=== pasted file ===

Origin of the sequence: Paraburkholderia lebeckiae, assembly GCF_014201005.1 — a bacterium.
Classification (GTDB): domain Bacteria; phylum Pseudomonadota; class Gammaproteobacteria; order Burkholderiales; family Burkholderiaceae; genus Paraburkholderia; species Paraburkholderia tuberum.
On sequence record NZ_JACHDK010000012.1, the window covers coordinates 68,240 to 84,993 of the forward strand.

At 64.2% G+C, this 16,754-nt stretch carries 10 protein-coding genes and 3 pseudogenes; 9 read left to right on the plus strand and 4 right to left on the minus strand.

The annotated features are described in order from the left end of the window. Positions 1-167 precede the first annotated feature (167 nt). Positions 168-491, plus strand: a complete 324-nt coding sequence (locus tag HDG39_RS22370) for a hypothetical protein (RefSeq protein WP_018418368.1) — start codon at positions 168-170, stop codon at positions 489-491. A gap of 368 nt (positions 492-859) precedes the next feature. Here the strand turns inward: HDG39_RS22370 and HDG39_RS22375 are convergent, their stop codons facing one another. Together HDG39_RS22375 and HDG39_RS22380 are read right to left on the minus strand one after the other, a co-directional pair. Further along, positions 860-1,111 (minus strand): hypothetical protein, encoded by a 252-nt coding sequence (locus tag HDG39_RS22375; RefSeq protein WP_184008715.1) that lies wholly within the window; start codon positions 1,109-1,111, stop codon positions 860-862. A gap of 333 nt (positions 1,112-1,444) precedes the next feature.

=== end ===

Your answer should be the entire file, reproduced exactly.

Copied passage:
Origin of the sequence: Paraburkholderia lebeckiae, assembly GCF_014201005.1 — a bacterium.
Classification (GTDB): domain Bacteria; phylum Pseudomonadota; class Gammaproteobacteria; order Burkholderiales; family Burkholderiaceae; genus Paraburkholderia; species Paraburkholderia tuberum.
On sequence record NZ_JACHDK010000012.1, the window covers coordinates 68,240 to 84,993 of the forward strand.

At 64.2% G+C, this 16,754-nt stretch carries 10 protein-coding genes and 3 pseudogenes; 9 read left to right on the plus strand and 4 right to left on the minus strand.

The annotated features are described in order from the left end of the window. Positions 1-167 precede the first annotated feature (167 nt). Positions 168-491, plus strand: a complete 324-nt coding sequence (locus tag HDG39_RS22370) for a hypothetical protein (RefSeq protein WP_018418368.1) — start codon at positions 168-170, stop codon at positions 489-491. A gap of 368 nt (positions 492-859) precedes the next feature. Here the strand turns inward: HDG39_RS22370 and HDG39_RS22375 are convergent, their stop codons facing one another. Together HDG39_RS22375 and HDG39_RS22380 are read right to left on the minus strand one after the other, a co-directional pair. Further along, positions 860-1,111 (minus strand): hypothetical protein, encoded by a 252-nt coding sequence (locus tag HDG39_RS22375; RefSeq protein WP_184008715.1) that lies wholly within the window; start codon positions 1,109-1,111, stop codon positions 860-862. A gap of 333 nt (positions 1,112-1,444) precedes the next feature.